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Drone Photos Reveal a Rebounding Killer Whale Community

The newest member of the Southern Resident killer whale population, L122, just days after being born to first-time mother L91.

Thanks to a drone, researchers received good news about a beloved, yet endangered, killer whale community in the United States.

High-definition photographs of 81 endangered southern resident killer whales revealed they are fat, in good health and may be poised to welcome a few new calves to the family. The southern resident killer whale population was recently at a three-decade low, prompting concern from scientists. But these stunning photographs indicate the whales are in good shape, despite the formidable challenges they still face. 

A Small Community

The most well studied killer whale populations are found in the eastern North Pacific Ocean, and they are divided into three distinct forms or ecotypes: resident, transient and offshore. All three types, though similar, differ in morphology, behavior, genetics and diet. Resident killer whales, for example, feed primarily on fish, whereas transient killer whales feed exclusively on other marine mammals.

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An adult male Southern Resident killer whale (K21).

Southern resident killer whales make up the smallest of four resident whale communities within the North Pacific Ocean, and they are the only known resident population to call the United States home. In the 1800s the southern resident killer whale population reached 200, but sits at 81 today. Southern resident killer whale declines over the past 30 years raised concern about their well being, and they were listed as an endangered species in 2005.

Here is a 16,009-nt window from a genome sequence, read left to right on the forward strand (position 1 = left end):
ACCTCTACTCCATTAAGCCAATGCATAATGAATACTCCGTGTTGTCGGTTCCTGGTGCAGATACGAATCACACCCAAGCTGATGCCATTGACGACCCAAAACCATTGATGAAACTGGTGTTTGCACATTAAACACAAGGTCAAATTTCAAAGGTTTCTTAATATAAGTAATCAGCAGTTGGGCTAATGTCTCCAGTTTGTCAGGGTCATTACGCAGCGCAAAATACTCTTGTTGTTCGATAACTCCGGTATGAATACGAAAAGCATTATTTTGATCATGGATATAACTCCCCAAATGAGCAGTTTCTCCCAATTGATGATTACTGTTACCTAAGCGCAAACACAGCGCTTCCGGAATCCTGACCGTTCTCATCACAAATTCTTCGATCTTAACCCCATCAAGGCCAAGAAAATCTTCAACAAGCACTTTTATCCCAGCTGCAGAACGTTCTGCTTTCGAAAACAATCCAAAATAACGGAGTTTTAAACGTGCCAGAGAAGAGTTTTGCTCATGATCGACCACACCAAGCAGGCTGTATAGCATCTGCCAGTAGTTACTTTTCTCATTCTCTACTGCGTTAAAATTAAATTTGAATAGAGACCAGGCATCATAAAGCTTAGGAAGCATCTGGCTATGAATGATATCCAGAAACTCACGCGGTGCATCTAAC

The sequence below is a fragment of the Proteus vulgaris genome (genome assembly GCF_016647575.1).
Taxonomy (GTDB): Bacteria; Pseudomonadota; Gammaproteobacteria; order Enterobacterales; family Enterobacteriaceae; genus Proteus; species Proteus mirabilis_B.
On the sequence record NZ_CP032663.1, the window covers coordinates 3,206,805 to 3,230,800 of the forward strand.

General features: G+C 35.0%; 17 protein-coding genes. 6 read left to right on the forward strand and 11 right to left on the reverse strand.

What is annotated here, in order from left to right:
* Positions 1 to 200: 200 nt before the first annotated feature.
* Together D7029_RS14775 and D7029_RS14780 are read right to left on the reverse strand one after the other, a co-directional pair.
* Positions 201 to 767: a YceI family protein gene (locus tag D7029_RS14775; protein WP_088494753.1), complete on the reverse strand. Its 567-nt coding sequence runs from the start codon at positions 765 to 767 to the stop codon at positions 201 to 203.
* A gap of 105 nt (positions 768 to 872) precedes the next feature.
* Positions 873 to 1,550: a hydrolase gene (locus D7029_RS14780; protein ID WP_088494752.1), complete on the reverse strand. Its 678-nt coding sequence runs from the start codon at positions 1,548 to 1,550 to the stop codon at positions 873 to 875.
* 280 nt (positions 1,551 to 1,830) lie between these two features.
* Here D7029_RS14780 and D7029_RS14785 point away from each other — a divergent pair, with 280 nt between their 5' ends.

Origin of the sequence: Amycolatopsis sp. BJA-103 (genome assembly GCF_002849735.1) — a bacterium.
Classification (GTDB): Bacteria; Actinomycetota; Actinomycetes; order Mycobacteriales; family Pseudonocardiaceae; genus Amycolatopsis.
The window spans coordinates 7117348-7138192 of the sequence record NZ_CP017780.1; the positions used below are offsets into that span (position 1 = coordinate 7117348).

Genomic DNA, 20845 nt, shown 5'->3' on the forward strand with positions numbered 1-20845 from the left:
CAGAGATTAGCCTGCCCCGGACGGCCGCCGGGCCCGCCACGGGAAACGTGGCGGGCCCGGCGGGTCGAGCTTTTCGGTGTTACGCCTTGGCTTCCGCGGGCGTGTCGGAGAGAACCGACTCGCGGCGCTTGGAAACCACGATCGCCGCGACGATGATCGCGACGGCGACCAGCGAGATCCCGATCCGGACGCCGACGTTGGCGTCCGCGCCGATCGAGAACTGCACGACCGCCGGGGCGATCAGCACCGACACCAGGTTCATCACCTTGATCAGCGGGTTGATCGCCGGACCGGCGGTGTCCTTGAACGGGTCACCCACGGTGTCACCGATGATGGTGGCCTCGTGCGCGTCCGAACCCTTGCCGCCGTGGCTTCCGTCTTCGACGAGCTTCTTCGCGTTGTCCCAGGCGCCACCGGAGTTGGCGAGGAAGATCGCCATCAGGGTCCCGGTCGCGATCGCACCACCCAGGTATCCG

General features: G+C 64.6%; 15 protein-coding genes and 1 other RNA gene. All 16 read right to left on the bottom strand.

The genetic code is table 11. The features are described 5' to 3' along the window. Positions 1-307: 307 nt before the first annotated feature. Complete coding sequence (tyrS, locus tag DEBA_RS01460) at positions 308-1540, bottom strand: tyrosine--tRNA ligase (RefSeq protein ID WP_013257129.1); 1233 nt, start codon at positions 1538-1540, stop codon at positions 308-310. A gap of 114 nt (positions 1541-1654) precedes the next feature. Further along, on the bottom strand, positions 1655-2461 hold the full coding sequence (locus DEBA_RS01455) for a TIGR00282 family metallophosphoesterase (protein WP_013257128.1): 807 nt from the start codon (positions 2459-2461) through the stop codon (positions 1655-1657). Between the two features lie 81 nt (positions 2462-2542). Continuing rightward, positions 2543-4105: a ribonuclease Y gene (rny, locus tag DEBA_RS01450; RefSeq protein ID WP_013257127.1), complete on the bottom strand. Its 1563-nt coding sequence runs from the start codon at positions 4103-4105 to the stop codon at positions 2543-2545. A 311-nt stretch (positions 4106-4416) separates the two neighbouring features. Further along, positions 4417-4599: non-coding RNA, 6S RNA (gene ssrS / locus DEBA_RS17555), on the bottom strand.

Resident Watch

To keep a close eye on this small community of killer whales, a NOAA Fisheries research team collects thousands of images to assess the size and health of the southern resident population — it’s a science called photogrammetry. In 2008 and 2013, these images were taken from a helicopter hovering at 750 to 1,000 feet. This year, a hexacopter provided up-close, high-definition photographs of the whale community during 115 total flights conducted in September.

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This image shows the size of whales at different ages. Note the small, gray calf in the middle (I144), only a few months old, swimming to the right of its mother (I51).

The images show whales that appear to be well fed and growing. Several females in the population also appear to be pregnant, but further analysis is needed to confirm this, according to NOAA. Photos from 2008 and 2013 painted a darker picture: several calves were lost and the whales’ overall body condition had declined.

The latest photos are encouraging signs, especially since this small whale community faces ongoing challenges. Weather forecasters are calling for a strong El Niño this year, which could lead to declines in salmon runs — southern residents’ primary food source. On top of that, these whales still face threats from manmade pollution and heavy trans-Pacific shipping traffic.

Let’s hope next year’s images show an even fatter and larger southern resident killer whale community. And on that note, enjoy one more photo of a killer whale mom nursing her calf — just to inspire a sense of optimism.

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An adult female Southern Resident killer whale (L94) is nursing her calf.

All photos: NOAA Fisheries, Vancouver Aquarium

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